summary This paper reports on the development and application of ALLOT: a user-friendly, flexible computer model which has been designed to help governmental jurisdictions and private landowners throughout the world to achieve more economically efficient and environmentally sound land use and development patterns in a short period of time. ALLOT has the potential to drastically change the way that land use planning is conducted, since it has the capability to allow theincorporation of a wide variety of previously ignored environmental characteristics and up-to-date land use patterns. ALLOT, which is written in the SAS programming language, contains twomajor parts. The first part employs a GIS database to conduct land suitability analyses for the area. It then produces maps showing the most suitable areas for various land use types. The second part appears to be unique in the field of computerized land use planning models. It combines the results of the suitability analysis with forecasted demand for various land use types to produce "optimum" future land use patterns. The model is capable of quickly analyzing a wide variety of forecasts, allowing easy comparison of different growth scenarios; and it can also be modified to reflect community goals and objectives, such as protection of wildlife habitat orattraction of industry. The flexibility, combined with the fact that it runs on any IBM-compatible PC (286 or higher), make it a powerful land use planning tool. The model has been successfully applied in two "real world" situations. First, three alternative future land use patterns were developed for a rural lakeside area. The area had rural characteristics and was lacking infrastructure, but a large influx of people was expected as the lake was filled. The success of this effort led to decision to test it´s use as a method for facility siting (using landfill siting as an example).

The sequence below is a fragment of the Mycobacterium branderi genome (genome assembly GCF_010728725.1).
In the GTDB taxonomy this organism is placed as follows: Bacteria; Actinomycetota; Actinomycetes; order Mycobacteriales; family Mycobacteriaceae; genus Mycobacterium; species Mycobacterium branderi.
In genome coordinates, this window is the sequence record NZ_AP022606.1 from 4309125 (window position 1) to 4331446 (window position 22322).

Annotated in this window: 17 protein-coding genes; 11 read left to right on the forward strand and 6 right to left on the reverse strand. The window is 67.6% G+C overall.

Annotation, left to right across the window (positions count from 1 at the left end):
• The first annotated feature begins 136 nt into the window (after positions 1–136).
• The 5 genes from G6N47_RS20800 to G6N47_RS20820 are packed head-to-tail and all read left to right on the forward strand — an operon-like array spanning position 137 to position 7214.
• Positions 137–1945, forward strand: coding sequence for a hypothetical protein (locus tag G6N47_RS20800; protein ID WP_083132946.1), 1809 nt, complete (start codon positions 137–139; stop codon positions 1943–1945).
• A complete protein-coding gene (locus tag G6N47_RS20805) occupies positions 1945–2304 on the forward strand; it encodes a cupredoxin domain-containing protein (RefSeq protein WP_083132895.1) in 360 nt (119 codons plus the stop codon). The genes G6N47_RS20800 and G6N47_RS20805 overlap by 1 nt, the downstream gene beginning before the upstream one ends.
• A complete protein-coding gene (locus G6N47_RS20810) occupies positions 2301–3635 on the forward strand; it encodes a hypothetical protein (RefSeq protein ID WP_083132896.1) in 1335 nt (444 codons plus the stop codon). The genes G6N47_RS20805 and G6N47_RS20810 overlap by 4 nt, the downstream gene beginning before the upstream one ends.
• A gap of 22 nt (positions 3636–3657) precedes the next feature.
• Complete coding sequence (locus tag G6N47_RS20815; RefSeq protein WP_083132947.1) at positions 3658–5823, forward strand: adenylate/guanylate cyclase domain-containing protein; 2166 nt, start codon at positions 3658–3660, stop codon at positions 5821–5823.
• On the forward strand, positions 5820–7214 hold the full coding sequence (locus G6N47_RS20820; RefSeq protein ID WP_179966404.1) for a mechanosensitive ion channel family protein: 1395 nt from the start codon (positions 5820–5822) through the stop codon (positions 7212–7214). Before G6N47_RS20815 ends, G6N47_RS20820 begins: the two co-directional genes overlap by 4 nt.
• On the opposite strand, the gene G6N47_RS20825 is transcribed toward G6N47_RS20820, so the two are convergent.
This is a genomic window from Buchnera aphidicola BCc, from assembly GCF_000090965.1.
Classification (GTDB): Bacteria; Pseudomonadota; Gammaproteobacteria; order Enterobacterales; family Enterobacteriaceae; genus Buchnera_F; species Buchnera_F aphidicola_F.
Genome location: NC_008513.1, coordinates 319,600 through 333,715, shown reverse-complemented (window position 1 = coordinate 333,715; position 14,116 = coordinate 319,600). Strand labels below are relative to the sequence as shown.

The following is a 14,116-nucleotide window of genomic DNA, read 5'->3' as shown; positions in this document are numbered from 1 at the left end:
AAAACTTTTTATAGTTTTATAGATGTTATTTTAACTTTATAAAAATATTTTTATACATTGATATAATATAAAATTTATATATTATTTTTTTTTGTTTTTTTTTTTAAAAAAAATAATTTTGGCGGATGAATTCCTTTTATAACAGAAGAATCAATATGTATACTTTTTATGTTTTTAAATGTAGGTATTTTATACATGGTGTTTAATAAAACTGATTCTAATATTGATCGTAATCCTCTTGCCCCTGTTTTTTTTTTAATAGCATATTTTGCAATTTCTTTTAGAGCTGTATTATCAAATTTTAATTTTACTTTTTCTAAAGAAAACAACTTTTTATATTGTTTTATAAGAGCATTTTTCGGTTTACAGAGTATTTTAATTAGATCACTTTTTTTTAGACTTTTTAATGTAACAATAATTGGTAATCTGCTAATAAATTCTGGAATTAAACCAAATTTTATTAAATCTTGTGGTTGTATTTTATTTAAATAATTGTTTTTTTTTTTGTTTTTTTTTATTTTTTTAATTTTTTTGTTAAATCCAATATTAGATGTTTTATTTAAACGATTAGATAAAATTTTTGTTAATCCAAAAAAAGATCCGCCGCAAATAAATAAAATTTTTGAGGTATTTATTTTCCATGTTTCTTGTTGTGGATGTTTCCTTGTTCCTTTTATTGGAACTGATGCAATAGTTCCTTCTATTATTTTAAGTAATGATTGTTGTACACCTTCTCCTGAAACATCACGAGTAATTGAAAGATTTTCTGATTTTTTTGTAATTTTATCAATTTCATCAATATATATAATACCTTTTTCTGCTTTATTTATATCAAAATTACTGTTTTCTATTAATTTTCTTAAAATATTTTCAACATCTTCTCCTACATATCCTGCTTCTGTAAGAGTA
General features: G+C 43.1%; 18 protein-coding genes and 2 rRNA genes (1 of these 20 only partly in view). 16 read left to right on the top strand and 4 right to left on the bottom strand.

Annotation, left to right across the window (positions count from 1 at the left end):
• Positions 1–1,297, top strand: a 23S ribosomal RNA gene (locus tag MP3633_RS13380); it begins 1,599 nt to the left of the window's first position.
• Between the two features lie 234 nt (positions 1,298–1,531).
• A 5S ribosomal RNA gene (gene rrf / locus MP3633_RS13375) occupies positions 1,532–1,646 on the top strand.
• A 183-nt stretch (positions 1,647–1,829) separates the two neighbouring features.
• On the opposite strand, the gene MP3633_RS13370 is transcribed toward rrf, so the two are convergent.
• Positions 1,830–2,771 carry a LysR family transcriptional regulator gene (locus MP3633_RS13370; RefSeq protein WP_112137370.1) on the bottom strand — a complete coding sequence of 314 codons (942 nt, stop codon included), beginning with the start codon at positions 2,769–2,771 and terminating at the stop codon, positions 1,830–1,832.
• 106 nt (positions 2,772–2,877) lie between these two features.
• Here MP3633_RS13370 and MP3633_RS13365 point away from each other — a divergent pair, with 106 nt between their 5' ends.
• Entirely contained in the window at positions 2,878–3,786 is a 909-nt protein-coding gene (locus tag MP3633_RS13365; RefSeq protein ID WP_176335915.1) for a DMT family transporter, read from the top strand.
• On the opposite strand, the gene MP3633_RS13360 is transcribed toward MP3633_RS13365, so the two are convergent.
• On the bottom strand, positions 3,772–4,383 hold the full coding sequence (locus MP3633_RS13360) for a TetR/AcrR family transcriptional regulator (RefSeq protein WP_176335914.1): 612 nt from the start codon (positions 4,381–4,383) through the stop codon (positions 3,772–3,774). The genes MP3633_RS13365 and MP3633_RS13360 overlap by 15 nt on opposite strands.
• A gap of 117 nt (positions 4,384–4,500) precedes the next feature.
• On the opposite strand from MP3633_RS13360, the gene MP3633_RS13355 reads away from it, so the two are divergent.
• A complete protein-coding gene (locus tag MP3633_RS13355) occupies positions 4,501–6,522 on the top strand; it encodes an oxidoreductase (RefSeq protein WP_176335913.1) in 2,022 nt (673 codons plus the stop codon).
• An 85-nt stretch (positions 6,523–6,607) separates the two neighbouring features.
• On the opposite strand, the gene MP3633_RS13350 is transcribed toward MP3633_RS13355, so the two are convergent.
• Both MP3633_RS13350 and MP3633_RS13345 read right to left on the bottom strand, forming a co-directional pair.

series DDSS
last changed 2003/08/07 14:36

_id ddss9809
id ddss9809
authors Brondino, Nair Cristina Margarido and Da Silva, Antônio Nélson Rodrigues
year 1998
title A comparison of land valuation methods supported by GIS
source Timmermans, Harry (Ed.), Fourth Design and Decision Support Systems in Architecture and Urban Planning Maastricht, the Netherlands), ISBN 90-6814-081-7, July 26-29, 1998